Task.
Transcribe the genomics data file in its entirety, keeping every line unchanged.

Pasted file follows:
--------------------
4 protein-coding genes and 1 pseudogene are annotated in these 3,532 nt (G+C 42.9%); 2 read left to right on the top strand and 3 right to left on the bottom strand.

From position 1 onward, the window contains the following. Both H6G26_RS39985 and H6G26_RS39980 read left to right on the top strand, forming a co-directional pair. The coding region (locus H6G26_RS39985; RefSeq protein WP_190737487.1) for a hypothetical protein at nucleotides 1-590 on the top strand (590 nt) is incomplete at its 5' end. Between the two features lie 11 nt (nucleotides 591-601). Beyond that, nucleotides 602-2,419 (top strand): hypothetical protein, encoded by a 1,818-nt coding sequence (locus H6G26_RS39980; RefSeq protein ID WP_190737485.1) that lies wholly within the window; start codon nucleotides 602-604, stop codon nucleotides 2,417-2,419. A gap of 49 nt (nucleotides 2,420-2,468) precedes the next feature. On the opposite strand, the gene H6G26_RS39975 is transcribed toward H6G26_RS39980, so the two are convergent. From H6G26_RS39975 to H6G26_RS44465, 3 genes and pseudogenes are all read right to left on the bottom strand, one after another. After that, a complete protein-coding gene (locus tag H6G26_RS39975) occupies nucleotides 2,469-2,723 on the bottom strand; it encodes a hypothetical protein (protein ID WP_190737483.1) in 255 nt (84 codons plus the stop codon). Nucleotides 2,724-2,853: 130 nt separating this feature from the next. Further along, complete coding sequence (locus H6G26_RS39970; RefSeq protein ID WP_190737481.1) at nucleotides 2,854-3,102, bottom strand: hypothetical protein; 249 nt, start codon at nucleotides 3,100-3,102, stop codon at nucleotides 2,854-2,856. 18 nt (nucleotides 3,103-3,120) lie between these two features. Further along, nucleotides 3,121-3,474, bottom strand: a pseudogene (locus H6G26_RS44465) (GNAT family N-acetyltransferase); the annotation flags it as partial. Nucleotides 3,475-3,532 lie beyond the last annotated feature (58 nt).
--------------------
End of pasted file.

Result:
4 protein-coding genes and 1 pseudogene are annotated in these 3,532 nt (G+C 42.9%); 2 read left to right on the top strand and 3 right to left on the bottom strand.

From position 1 onward, the window contains the following. Both H6G26_RS39985 and H6G26_RS39980 read left to right on the top strand, forming a co-directional pair. The coding region (locus H6G26_RS39985; RefSeq protein WP_190737487.1) for a hypothetical protein at nucleotides 1-590 on the top strand (590 nt) is incomplete at its 5' end. Between the two features lie 11 nt (nucleotides 591-601). Beyond that, nucleotides 602-2,419 (top strand): hypothetical protein, encoded by a 1,818-nt coding sequence (locus H6G26_RS39980; RefSeq protein ID WP_190737485.1) that lies wholly within the window; start codon nucleotides 602-604, stop codon nucleotides 2,417-2,419. A gap of 49 nt (nucleotides 2,420-2,468) precedes the next feature. On the opposite strand, the gene H6G26_RS39975 is transcribed toward H6G26_RS39980, so the two are convergent. From H6G26_RS39975 to H6G26_RS44465, 3 genes and pseudogenes are all read right to left on the bottom strand, one after another. After that, a complete protein-coding gene (locus tag H6G26_RS39975) occupies nucleotides 2,469-2,723 on the bottom strand; it encodes a hypothetical protein (protein ID WP_190737483.1) in 255 nt (84 codons plus the stop codon). Nucleotides 2,724-2,853: 130 nt separating this feature from the next. Further along, complete coding sequence (locus H6G26_RS39970; RefSeq protein ID WP_190737481.1) at nucleotides 2,854-3,102, bottom strand: hypothetical protein; 249 nt, start codon at nucleotides 3,100-3,102, stop codon at nucleotides 2,854-2,856. 18 nt (nucleotides 3,103-3,120) lie between these two features. Further along, nucleotides 3,121-3,474, bottom strand: a pseudogene (locus H6G26_RS44465) (GNAT family N-acetyltransferase); the annotation flags it as partial. Nucleotides 3,475-3,532 lie beyond the last annotated feature (58 nt).